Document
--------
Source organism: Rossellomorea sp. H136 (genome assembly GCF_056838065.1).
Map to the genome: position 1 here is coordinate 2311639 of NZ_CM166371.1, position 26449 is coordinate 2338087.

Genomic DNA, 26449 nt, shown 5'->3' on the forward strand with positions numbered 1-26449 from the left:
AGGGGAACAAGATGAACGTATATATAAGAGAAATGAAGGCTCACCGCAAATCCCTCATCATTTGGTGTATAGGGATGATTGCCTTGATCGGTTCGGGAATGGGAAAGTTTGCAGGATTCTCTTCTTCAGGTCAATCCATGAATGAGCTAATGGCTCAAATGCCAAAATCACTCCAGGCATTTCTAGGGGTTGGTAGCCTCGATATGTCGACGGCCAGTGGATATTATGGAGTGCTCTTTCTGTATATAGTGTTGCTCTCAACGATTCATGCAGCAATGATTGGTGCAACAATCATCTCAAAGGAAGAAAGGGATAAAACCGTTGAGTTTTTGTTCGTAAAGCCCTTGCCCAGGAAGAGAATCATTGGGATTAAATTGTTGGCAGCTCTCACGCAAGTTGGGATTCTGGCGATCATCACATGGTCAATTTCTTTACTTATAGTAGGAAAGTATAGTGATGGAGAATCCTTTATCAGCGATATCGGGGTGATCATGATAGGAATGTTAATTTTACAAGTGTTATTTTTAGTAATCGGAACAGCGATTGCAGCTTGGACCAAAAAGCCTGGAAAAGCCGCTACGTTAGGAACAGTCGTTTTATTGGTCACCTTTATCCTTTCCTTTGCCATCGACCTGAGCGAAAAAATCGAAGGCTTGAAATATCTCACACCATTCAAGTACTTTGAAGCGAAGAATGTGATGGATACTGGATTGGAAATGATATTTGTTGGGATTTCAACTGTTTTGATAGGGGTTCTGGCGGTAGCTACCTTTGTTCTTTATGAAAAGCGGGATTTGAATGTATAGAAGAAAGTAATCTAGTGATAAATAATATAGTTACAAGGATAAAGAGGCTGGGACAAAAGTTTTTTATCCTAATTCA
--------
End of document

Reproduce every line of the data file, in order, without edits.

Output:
Source organism: Rossellomorea sp. H136 (genome assembly GCF_056838065.1).
Map to the genome: position 1 here is coordinate 2311639 of NZ_CM166371.1, position 26449 is coordinate 2338087.

Genomic DNA, 26449 nt, shown 5'->3' on the forward strand with positions numbered 1-26449 from the left:
AGGGGAACAAGATGAACGTATATATAAGAGAAATGAAGGCTCACCGCAAATCCCTCATCATTTGGTGTATAGGGATGATTGCCTTGATCGGTTCGGGAATGGGAAAGTTTGCAGGATTCTCTTCTTCAGGTCAATCCATGAATGAGCTAATGGCTCAAATGCCAAAATCACTCCAGGCATTTCTAGGGGTTGGTAGCCTCGATATGTCGACGGCCAGTGGATATTATGGAGTGCTCTTTCTGTATATAGTGTTGCTCTCAACGATTCATGCAGCAATGATTGGTGCAACAATCATCTCAAAGGAAGAAAGGGATAAAACCGTTGAGTTTTTGTTCGTAAAGCCCTTGCCCAGGAAGAGAATCATTGGGATTAAATTGTTGGCAGCTCTCACGCAAGTTGGGATTCTGGCGATCATCACATGGTCAATTTCTTTACTTATAGTAGGAAAGTATAGTGATGGAGAATCCTTTATCAGCGATATCGGGGTGATCATGATAGGAATGTTAATTTTACAAGTGTTATTTTTAGTAATCGGAACAGCGATTGCAGCTTGGACCAAAAAGCCTGGAAAAGCCGCTACGTTAGGAACAGTCGTTTTATTGGTCACCTTTATCCTTTCCTTTGCCATCGACCTGAGCGAAAAAATCGAAGGCTTGAAATATCTCACACCATTCAAGTACTTTGAAGCGAAGAATGTGATGGATACTGGATTGGAAATGATATTTGTTGGGATTTCAACTGTTTTGATAGGGGTTCTGGCGGTAGCTACCTTTGTTCTTTATGAAAAGCGGGATTTGAATGTATAGAAGAAAGTAATCTAGTGATAAATAATATAGTTACAAGGATAAAGAGGCTGGGACAAAAGTTTTTTATCCTAATTCA